Measuring energy

1. Terminology    

  • Kilo – thousand(103) ;    Mega – million(106) ;     Giga – billion 10;  
  • Tera – Trillion (1012);    Peta- Thousand-billion   (1015);    Exa – Quintillion  (1018)           
  • See:  http://en.wikipedia.org/wiki/Order_of_magnitude

2. Energy      

2.1 Watt   (W) =  1 joule per second 

  • Kilowatt –   One thousand (103) watts   / as in kilowatt hours   kWh 
    • Ex: In 2012, the average annual electricity consumption for a U.S. residential utility customer was 10,837 kWh, an average of 903 kilowatt hours (kWh) per month. Louisiana had the highest annual consumption at 15,046 kWh and Maine the lowest at 6,367 kWh per month.    
    • Ex: Rooftop PV systems on residential buildings typically feature a capacity of about 5 to 20 kW installed capacity.   
  • Megawatt —  One million (106) watts 
  • Ex: Massive energy projects such as Indonesia’s 5 GW coal fired power plant, or Georgia’s  Vogel twin nuclear reactors at 4GW.   
  • Ex:  Large offshore wind turbine = 7 megawatts    
  • Ex:  Large coal plant = 1,000 megawatts (1 gigawatt)   
  • Gigawatt — One  billion watts  (109)   

2.2  Joule  (J) =  1 watt second

(force) One Newton per meter;   (electrical)

One ampere through a resistance of one ohm for one second.  http://en.wikipedia.org/wiki/Joule   

  • Kilojoule (kJ) is equal to one thousand (103) joules. One kilojoule per second (1 kilowatt) is approximately the amount of solar radiation received by one square metre of the Earth in full daylight.[10] 
  • Megajoule (MJ) is  one million (106) joules,  kinetic energy of a one ton vehicle moving at 160 km/h. 
  • Gigajoule (GJ) is equal to one billion (109) joules.
  • Exajoule  (EJ) is equal to one quintillion (1018) joules.   Energy in the United States used per year is roughly 94 EJ.
  • Zettajoule (ZJ) is equal to one sextillion (1021) joules. Annual global energy consumption is approximately 0.5 ZJ.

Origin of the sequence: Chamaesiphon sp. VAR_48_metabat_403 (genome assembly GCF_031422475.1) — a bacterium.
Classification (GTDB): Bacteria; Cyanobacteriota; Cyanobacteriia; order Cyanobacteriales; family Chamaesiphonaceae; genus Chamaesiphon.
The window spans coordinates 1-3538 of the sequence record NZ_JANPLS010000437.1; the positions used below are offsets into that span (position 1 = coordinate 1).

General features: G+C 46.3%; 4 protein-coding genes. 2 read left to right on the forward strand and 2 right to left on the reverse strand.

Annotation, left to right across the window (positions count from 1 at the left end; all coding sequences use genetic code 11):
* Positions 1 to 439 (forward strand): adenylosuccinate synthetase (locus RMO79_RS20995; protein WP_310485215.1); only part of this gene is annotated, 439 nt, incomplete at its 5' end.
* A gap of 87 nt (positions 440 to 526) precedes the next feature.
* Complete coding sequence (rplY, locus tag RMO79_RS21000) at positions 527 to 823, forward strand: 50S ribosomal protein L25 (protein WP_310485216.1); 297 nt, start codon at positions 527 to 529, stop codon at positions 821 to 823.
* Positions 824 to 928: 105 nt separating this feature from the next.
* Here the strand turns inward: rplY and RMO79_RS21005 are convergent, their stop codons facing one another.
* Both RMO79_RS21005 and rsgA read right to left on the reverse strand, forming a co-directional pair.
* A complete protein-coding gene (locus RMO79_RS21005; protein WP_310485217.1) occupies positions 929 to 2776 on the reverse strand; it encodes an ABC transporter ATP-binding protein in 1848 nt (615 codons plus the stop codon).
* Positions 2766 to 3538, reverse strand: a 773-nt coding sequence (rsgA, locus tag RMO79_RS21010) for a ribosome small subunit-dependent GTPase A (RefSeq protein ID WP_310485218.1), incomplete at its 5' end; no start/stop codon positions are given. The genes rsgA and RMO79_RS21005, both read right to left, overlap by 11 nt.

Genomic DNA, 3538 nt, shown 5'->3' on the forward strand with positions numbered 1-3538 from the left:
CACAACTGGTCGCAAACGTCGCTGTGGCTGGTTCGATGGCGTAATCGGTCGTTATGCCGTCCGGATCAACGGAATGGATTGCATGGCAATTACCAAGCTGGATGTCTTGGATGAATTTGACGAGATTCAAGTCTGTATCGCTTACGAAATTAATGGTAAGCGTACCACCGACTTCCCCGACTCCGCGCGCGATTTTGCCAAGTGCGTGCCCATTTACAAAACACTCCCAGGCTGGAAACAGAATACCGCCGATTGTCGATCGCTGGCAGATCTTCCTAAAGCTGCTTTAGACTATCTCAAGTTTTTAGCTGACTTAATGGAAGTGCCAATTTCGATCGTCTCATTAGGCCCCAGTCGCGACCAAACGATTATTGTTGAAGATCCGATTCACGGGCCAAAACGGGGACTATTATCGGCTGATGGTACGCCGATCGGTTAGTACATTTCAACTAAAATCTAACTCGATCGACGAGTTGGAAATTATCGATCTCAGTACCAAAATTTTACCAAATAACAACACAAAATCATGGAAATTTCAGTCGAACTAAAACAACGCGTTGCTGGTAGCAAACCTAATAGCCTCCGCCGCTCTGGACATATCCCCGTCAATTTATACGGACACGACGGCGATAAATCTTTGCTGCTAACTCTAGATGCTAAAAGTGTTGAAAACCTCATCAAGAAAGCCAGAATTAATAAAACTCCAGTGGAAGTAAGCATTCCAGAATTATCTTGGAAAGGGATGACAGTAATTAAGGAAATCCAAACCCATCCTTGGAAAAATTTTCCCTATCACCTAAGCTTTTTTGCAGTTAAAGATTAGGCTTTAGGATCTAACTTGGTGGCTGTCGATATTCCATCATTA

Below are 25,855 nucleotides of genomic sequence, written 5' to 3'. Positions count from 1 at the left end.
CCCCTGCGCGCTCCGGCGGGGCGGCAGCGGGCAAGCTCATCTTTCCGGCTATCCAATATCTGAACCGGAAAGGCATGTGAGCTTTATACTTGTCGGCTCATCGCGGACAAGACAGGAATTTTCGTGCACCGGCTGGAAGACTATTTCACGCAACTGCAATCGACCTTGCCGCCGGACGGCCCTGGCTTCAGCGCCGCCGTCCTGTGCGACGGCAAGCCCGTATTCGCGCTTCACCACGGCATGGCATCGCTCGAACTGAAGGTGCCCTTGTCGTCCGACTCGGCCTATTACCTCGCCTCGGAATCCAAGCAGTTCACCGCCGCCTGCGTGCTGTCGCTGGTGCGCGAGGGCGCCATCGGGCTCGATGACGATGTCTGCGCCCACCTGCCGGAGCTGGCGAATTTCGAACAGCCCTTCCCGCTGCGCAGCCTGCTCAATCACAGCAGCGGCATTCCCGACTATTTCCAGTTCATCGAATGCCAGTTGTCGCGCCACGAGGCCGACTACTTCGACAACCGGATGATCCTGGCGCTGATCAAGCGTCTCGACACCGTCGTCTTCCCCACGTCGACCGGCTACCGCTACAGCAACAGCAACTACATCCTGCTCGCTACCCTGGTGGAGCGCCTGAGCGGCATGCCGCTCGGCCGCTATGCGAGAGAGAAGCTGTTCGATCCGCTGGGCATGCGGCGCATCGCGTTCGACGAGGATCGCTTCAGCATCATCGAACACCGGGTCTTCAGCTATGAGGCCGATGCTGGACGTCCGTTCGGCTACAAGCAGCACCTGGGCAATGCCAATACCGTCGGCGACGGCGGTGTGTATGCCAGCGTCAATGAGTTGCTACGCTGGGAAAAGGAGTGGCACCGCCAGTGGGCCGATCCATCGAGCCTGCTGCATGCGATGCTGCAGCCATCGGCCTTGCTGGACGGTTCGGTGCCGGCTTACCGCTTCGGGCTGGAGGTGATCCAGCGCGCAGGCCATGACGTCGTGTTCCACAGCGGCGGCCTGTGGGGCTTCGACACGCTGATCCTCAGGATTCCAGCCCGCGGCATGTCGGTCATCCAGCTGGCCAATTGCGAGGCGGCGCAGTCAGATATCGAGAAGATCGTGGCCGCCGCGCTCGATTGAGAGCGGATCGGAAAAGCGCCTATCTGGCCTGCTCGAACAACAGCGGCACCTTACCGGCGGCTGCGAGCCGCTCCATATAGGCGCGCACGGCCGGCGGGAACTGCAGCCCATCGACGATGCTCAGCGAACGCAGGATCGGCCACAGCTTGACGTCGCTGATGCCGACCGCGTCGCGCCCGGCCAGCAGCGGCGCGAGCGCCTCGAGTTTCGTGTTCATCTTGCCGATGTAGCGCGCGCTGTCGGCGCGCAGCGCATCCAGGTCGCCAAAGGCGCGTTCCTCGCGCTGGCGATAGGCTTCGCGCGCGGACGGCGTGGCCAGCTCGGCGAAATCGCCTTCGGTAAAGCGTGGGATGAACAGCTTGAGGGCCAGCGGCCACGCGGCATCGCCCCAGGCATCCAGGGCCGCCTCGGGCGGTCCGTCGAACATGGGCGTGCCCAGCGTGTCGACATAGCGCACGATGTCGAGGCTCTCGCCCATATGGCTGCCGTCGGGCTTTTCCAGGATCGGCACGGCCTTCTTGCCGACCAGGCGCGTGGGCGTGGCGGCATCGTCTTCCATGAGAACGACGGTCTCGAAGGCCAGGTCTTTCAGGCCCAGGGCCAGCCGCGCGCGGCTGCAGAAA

• Yottajoule (YJ) is equal to one septillion (1024) joules. This is approximately the amount of energy required to heat the entire volume of water on Earth by 1 °C.

Ex:  The thermal output of the Sun is approximately 400 YJ per second.       

2.3 Power    (Oak Ridge data) 

  • 1.0 watt = 1.0 joule/second = 3.413 Btu/hr
  • 1.0 kilowatt (kW) = 3413 Btu/hr = 1.341 horsepower
  • 1.0 kilowatt-hour (kWh) = 3.6 MJ = 3413 Btu
  • 1.0 horsepower (hp) = 550 foot-pounds per second = 2545 Btu per hour = 745.7 watts = 0.746 kW

2.4 British Thermal Unit (BTU)   — 1 BTU = 1055 joules   — Energy  to heat one pound of water by one degree F.

  • Ex: One BTU is about the amount of energy in a wooden match.

3. Measuring oil and oil equivalents         555http://www.eia.gov/cfapps/ipdbproject/docs/unitswithpetro.cfm       

  • Barrel of oil is 42 gallons, 158 liters  (6 GJ)    
  • Metric ton of oil  = 39 mbtu, 41.8 GJ   / So about 8 barrels of oil is a metric ton           
  • Gallon of gasoline is 3.785 liters.   120 MJ,   120,000 BTUs  (hhv)     
  • Gallon of alternative fuel  / ethanol 84,500 BTUs,  methanol 65,200  BTUs  (hhv)    http://www.afdc.energy.gov/fuels/fuel_comparison_chart.pdf     
  • Octane – gasoline 84,  Ethanol 110, Methanol 112    (Note that gasoline has more BTUs,  but ethanol and methanol have higher octane).       

4 More links   

Oak Ridge   https://bioenergy.ornl.gov/papers/misc/energy_conv.html